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Qin Studio
Ideal places to play qin
琴室 1
Qin Shi
Studio for Seeking Solitude 2 
Countering the romantic ideal of playing the qin in nature are various commentaries saying the best place to play is in the quiet of one's home. One advantage specific advantage of playing indoors is that you are more likely to find an appropriate table. In some cases particular attention has been paid to this table, not just for its aesthetic appearance but also for its influence on the sound. This is discussed further under "qin tables".

More likely, though, rooms for playing qin will be described simply, as in this quote (notwithstanding the cranes) from the 17th century Classic of the Qin (Qin Jing)4

In a modest dwelling there should be a stand for laying the qin on, and a case for storing it away. There should be a flywhisk, a sonorous stone, brushes and ink to keep the qin company and there should be lustrous flowers and cranes to be its friends. All these things belong to the doman of the qin.

A more elaborate description, focused on sound, can be found in the Ming treatise "Desultory Remarks on Furnishing the Abode of the Retired Scholar (Kaopan Yushi), compiled by Tu Long and originally published in 1590.5 as follows:

It should truly reproduce the tones, and not sound hollow. The best is a room in a storied building; there the boards of the ceiling ensure that the tones are not dispersed, and the empty space beneath makes the tones ring through. If one chooses a high hall or a spacious chamber, then the tones are dispersed and thin. And when one plays in a narrow room or in a small house the tones cannot ring through. If the building consists of only one floor, a big jar should be buried underneath. In this jar a bronze bell should be suspended, and then the jar should be covered by boards.

Wise men living in retirement also take for their qin chamber tall pines and high bamboo, or a cavern in the rocks; in such a pure and airy abode in the serenity of nature and quiet surroundings, and especially when there is the impressive sight of a rivulet babbling over stones, the tones of the qin shall gain in clearness. Is not such a place like the Moon Palace of Wide Coolness?

A similar attitude towards qin studios is expressed in the Treatise on Superfluous Things (Zhang Wu Zhi) by Wen Zhenheng (1585 - 1645).6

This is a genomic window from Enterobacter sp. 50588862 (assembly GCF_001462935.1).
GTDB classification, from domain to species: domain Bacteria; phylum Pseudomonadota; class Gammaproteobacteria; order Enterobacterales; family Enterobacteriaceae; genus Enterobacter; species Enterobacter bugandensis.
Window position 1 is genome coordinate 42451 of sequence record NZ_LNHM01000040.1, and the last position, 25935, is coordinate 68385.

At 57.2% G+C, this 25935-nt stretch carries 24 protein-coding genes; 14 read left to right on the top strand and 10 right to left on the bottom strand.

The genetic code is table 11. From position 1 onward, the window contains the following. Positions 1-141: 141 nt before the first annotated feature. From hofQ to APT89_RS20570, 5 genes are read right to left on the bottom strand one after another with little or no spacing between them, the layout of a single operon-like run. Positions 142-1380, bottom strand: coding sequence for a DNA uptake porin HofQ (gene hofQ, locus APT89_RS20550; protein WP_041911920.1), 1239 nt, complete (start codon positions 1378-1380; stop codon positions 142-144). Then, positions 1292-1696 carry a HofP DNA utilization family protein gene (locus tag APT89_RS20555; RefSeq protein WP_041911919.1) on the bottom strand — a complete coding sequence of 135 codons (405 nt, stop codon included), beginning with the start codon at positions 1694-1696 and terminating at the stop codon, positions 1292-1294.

Qin Studio: The Ancients in their single story dwellings would bury a vat; from the middle of the vat they would hang a bell in order to help spread sound from the qin. But this is not as good as being under a multi-storied building, in which case, if there are wooden beams above then the sound will not become dispersed, if underneath there is an empty space then the sound will be penetrating and complete. Or perhaps (they will be) amongst soaring pines and tall bamboo (or) in a stone cavern beneath a cliff. If the place is clear and the environment serene, then the elegance will manifest itself.

Other references on this site to qin studios come in the following poems.

The latter two are not yet translated.7


1. Qin studio (琴室 Qin Shi)
Also "qin room"; 21570.xxx. (Compare 21570.52 琴堂 qin tang (qin hall)

2. Studio for Seeking Solitude (招隱室 Zhao Yin Shi)
Qin studios often have a name: this is the name of mine. (Thanks to 于水山 Yu Shuishan [Wiki] for the calligraphy.)

4. Quote from Classic of the qin 琴經 Qin Jing
See Van Gulik, p.179; translated on p.69. The original text is:

環堵案,櫝以受桐,猊、磬、翰、墨以侶桐。瓊葩仙禽桐之侑也,江風山月桐之供也。江風山月桐之供也,此皆通籍干嶧陽也。 Romanization from VG modified. Here the word "桐 tong" (type of wood) stands for "qin".

5. 考盤餘事 Kaopan Yushi, compiled by 屠隆 Tu Long (1590; Wiki)
See Van Gulik, p.179; translated on pp.67-8. The mention of a storied building suggests not playing on the ground floor, unless a space under the floor is opened up.

The original text is:



Romanization from VG modified. Van Gulik continues the paragraph as follows:

It seems difficult to justify the suggestion for burying a jar with a bell by the laws of acoustics, but it must have appealed to the imagination of the lovers of qin music. Other Ming authors criticize this statement, which seems to be based on a story told about the Han poet Sima Xiangru: he used to play the qin on a special terrace called 琴臺 qin tai. When later the state Wei attacked Shu, and soldiers camped on that place and dug tranches, they found more than twenty big jars, which had served to make the music resound.

Reference given as ch. 79 of 潛確居類書 Qianque Julei Shu, 1630.

6. Description in Zhang Wu Zhi by Wen Zhenheng
The original of this passage is,


Compare with the account by Gao Lian above. There are some problems with this depiction. For example, in the case of the underground vat, is the player also underground? Is the bell hanging from, say, a board placed across the vat, or is it hanging into the vat from the ceiling?

7. Other qin studio references
Thanks to Luca Pisano for locating some of these quotes, which he found in 秦蓁 (Qin Qin), 在何處鼓琴. ——略論建築聲學與古琴美學. (Not yet translated.)

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